Another error-prone, mistake-filled game
prevents St. Louis from clinching playoff spot
ST. LOUIS -- The groundwork for motivation was laid in front of the Blues on Monday.
Win and you're in.
As in the Stanley Cup Playoffs.
But the motivation for the Blues should have come a while back, around the time teams around them in the standings began ratcheting up their intensity and desperation level.
Instead, a disheartening 4-1 loss to the Vancouver Canucks on Monday was another stark reason of why the Blues are once again slumping at the wrong time.
|(St. Louis Blues photo)|
Olli Jokinen picked up his first point with the Blues in a
4-1 loss to Vancouver on Monday.
It was a quiet locker room afterwards, and the Blues were left to answer questions of why things are spiraling downward.
But as teams are making that playoff push, the Blues are making mistakes on the ice -- grave errors -- and teams are pouncing on each blunder.
Whether it's a lack of communication, indecision, second-guessing, whatever, the Blues need to find the proper tonic fast.
"It's hard to say. There are so many things," said defenseman Zbynek Michalek, who scored his first goal with the Blues. "I don't think there's one good thing about our game right now. We need to look in the mirror and start playing as a team. Right now, it just seems like everybody's going different things. We need to get on the same page, play for one another. Right now, it's not good enough.
"This late in the season, you want to build your game, play a good game so you can get your confidence going into the playoffs and right now, we're doing the exact opposite. We've got to regroup here, take a couple days and make sure we come out with a much better effort."
Making matters worse for the Blues, they lost leading scorer Vladimir Tarasenko, who was tripped 8:08 into the third period by Canucks defenseman Kevin Bieksa. Tarasenko skated to the dressing room and did not return. Blues coach Ken Hitchcock, who had nothing new to report on Tarasenko other than to say he'll be evaluated on Tuesday, was not at a loss for words after the game regarding his flailing team.
"This is really effort-based," Hitchcock said. "This is really ... as the game went on, this is two games in a row now where quite frankly, we've lost a lot of board battles, we've been indecisive with the puck, we've been slow in our heads, and I think sometimes when you're slow in your head, any information you're getting is too much information.
"We're playing slow. Everything we're doing is slow. We're surprised by pressure, we're surprised by getting checked, we're getting beat on board battles. This is your reaction to this time of the year. Your reaction to this time of the year, things are dialed up. We'll get another team Thursday the same, desperate, hungry hockey club, and if you don't match it, then any information you're getting is too much because you're overwhelmed. We have to increase our competitive level. It's not like we're giving up a million chances, but if we increase our competitive level, we'll increase our alertness. We're not alert right now. We're not alert as a group. We're very much a group that needs to be alert together on the ice and we're not alert; not on a consistent basis. We have stretches where it's really sound, other stretches where it's not good."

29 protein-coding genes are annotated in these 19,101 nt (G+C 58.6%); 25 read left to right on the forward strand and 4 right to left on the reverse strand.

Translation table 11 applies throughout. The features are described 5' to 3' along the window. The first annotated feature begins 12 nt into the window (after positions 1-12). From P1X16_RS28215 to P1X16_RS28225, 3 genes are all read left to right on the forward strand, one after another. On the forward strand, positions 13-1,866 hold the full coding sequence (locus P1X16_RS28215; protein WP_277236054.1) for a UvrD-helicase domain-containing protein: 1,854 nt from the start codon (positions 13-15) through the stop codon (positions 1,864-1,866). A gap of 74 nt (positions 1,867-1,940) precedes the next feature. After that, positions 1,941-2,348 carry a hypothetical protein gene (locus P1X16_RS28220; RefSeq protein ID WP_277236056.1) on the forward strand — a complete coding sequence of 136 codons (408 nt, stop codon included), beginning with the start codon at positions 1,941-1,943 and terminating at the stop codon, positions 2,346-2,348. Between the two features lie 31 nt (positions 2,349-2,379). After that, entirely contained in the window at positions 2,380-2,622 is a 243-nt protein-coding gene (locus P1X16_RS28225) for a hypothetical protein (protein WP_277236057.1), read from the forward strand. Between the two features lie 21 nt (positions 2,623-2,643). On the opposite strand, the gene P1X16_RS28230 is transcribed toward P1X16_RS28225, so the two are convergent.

The "not good" portion began quickly in the second period. A horrendous line change resulted in the opening goal by Shawn Matthias, the third breakaway for the Canucks just five minutes into the period.
Even when the Blues were able to tie it on Michalek's blast from the right point at 12:44, they surrendered the go-ahead goal by Nick Bonino 31 seconds later off another odd-man rush.
"The 2-on-1's a perfect example. We worked hard to tie it up and then the next goal we give up, it's a back-checking mistake," Hitchcock said. "That's Hockey 101 stuff."
A pinch in the offensive zone led to the Blues losing control of the puck in the third period and Radim Vrbata snapped a shot past Brian Elliott, who made 18 saves, for a 3-1 lead and ice the game.
The Blues, who did not score for the 10th straight game in the first period (a stretch that's reached 205 minutes, 40 seconds), have prided themselves on wearing teams down in the second and third periods. The downward spiral progressed this time around and there would be no answers.
|(St. Louis Blues photo)|
Blues center Jori Lehtera (12) skates with his head down as a trio of
Canucks celebrate a goal in Vancouver's 4-1 victory Monday.
"We're not desperate. We're not desperate," Hitchcock said. "Other teams are fighting for their lives to try to get in and we're not matching that. When you're not matching the level of tenacity on the ice, you're a step behind and right now, we're a step behind, and in some cases, two steps behind, whether it's in foot speed, thinking reacting, whatever, we're a step behind. We've got phases where we're right there playing really well, but we've got too much of our game where we're a step behind."
The Blues have a mandated off-day Tuesday. Perhaps getting away from the ice may help.
"Obviously we're having troubles breaking out of our little slump here," Elliott said. "We have a day off tomorrow, take some time to think about it and think about how much we want to invest, and come back ready to go.
"(The fans) are not happy, so I don't think anybody can be harder on themselves than the guys in this locker room. So, it doesn't really change how we feel. We're going to be not happy about how we played and how we lost, but they're the best fans in the league and they'll be behind us when we figure this out."
* NOTE -- The Blues' final game of the regular season against the Minnesota Wild on April 11 has been moved from 6:30 p.m to a 2 p.m. start to accommodate NBC.